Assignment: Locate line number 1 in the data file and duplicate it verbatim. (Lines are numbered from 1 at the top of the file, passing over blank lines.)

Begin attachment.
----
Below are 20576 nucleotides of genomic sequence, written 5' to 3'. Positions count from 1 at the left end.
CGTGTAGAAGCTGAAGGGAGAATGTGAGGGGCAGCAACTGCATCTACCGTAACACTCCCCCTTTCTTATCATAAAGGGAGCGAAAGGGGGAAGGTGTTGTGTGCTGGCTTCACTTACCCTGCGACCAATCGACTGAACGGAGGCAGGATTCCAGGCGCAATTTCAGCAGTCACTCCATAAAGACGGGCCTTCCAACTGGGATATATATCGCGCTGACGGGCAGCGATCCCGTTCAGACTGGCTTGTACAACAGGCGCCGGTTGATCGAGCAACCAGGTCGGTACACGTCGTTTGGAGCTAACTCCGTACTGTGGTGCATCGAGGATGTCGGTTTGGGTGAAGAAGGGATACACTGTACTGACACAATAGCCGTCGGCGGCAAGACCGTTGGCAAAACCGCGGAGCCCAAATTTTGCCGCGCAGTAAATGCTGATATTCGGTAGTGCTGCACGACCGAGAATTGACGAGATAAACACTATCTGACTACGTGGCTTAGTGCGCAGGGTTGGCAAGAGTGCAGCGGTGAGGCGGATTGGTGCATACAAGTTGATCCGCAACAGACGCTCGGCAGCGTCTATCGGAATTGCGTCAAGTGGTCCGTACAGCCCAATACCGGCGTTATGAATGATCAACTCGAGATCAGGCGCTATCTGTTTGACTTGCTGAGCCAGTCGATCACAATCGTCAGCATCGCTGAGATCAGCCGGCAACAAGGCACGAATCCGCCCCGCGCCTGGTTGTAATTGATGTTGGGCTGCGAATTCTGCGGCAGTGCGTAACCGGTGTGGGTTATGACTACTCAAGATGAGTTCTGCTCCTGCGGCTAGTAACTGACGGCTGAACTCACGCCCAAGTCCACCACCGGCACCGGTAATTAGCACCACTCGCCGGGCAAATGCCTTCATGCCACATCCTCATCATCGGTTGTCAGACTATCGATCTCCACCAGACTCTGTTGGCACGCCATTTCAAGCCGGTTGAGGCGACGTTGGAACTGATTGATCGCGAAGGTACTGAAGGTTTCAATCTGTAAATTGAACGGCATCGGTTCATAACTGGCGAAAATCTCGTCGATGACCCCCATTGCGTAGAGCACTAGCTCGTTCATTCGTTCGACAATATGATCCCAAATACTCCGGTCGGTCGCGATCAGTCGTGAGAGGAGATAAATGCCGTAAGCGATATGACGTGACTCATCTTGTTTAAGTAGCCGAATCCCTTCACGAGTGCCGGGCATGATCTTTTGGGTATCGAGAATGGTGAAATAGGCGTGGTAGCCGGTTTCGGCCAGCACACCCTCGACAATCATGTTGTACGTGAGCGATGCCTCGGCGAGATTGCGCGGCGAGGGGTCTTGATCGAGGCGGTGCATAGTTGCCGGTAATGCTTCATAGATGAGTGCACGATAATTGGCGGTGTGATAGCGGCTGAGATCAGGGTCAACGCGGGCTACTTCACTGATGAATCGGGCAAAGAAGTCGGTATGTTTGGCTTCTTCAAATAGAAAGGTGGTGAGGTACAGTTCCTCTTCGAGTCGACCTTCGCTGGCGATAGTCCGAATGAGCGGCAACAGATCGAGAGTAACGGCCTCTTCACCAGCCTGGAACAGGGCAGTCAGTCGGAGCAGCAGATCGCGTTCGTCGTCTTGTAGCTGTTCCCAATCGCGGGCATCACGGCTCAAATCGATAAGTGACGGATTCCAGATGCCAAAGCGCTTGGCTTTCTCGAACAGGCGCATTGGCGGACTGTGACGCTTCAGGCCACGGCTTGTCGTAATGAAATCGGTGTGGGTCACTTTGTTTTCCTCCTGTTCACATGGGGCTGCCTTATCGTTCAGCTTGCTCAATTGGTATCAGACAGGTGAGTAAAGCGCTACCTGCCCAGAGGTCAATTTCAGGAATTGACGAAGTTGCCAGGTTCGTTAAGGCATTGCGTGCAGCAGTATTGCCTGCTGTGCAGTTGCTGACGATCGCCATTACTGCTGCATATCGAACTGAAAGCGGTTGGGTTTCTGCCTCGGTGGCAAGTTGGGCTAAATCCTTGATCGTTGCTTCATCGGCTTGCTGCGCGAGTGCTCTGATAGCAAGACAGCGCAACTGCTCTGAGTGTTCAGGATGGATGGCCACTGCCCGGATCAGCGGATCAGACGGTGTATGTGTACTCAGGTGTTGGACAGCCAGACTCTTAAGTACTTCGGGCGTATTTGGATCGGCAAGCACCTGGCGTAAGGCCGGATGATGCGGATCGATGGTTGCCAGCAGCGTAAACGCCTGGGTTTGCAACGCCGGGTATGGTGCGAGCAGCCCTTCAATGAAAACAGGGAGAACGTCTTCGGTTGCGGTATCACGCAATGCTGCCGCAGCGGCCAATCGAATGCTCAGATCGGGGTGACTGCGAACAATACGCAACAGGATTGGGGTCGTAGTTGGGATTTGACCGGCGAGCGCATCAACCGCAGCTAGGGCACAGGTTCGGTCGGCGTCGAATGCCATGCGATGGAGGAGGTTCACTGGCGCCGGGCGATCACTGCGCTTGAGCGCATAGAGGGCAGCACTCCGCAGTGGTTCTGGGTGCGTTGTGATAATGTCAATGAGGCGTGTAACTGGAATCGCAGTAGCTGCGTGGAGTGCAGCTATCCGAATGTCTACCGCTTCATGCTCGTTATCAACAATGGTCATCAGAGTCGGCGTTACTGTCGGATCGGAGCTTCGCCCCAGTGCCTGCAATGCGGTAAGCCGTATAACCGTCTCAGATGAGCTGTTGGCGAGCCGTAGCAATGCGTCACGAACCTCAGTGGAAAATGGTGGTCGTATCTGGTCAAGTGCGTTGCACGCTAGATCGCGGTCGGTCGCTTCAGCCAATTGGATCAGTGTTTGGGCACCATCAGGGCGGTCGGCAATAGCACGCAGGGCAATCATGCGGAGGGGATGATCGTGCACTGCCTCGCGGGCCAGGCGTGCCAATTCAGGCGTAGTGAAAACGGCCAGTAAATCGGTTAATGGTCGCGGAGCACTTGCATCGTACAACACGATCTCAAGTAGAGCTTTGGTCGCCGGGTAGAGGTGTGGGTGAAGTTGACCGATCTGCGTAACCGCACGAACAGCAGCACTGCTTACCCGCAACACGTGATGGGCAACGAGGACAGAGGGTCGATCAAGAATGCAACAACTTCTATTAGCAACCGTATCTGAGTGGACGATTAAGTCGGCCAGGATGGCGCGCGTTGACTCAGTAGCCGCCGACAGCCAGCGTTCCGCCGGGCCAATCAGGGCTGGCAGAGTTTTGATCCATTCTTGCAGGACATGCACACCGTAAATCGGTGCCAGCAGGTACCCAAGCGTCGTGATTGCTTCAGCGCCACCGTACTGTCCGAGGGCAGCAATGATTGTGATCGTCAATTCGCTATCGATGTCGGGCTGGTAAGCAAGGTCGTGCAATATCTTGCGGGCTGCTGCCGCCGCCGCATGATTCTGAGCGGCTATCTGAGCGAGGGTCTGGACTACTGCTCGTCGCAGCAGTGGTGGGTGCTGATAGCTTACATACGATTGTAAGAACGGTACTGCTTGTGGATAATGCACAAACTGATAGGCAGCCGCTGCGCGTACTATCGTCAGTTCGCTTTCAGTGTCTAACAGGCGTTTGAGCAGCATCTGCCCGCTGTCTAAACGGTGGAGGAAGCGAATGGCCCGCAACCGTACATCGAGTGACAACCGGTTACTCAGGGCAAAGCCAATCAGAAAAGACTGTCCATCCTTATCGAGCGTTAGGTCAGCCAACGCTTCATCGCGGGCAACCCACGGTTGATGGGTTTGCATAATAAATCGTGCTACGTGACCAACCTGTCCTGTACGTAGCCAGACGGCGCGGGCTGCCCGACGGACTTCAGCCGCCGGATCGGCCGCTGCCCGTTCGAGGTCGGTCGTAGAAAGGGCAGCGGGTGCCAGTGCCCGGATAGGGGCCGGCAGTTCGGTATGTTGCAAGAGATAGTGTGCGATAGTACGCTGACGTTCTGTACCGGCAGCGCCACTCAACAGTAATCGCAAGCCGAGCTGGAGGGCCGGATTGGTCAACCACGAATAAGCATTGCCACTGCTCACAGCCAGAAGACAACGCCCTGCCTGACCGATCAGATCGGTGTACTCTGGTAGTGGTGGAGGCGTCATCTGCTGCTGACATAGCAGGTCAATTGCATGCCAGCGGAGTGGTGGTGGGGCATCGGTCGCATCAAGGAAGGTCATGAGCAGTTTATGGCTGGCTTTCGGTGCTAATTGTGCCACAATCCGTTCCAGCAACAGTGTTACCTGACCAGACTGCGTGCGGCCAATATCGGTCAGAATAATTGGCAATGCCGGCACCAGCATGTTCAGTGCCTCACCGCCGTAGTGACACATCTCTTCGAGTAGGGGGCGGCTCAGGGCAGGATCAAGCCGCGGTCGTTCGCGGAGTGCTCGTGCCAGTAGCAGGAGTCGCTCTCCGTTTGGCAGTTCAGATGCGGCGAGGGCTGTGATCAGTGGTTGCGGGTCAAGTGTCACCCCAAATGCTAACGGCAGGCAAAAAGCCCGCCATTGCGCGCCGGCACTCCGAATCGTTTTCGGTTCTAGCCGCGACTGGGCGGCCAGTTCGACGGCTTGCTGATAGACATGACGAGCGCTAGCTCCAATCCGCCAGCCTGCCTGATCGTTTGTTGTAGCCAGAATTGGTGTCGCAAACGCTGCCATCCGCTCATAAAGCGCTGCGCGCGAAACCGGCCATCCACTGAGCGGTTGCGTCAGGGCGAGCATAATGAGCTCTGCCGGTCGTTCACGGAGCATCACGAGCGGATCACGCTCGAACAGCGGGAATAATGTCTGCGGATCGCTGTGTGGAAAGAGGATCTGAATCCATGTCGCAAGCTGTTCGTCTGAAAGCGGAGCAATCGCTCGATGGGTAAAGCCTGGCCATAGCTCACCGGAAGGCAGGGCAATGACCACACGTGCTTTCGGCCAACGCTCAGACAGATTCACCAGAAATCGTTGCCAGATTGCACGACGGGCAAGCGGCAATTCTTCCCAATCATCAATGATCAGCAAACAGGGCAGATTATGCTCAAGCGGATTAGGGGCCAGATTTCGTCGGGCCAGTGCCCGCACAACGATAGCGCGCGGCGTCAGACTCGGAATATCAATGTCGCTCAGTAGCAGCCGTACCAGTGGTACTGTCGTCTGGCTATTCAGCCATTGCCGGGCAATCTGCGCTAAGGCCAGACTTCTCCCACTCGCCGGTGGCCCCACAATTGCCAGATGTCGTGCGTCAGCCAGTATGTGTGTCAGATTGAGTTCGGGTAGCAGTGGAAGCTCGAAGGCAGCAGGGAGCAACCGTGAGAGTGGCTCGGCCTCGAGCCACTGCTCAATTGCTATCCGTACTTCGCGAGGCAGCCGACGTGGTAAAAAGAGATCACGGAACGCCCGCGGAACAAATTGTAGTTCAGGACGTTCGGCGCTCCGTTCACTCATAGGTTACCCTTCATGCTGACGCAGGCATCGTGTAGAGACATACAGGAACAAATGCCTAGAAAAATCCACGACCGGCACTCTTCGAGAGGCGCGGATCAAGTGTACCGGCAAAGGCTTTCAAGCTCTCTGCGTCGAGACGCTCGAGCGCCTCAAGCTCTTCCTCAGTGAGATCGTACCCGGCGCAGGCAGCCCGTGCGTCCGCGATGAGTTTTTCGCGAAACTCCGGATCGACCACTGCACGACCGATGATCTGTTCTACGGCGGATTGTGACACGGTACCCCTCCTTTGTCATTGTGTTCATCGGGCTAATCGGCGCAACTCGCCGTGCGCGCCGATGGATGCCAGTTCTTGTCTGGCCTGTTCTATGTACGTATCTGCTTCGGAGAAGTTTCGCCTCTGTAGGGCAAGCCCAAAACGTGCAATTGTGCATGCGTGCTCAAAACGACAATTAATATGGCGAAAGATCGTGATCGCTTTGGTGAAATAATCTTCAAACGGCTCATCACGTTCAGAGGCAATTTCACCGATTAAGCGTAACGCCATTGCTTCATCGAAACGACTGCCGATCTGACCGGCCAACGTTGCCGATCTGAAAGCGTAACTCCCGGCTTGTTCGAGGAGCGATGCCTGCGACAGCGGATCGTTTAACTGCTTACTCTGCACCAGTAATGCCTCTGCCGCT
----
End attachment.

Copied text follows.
Below are 20576 nucleotides of genomic sequence, written 5' to 3'. Positions count from 1 at the left end.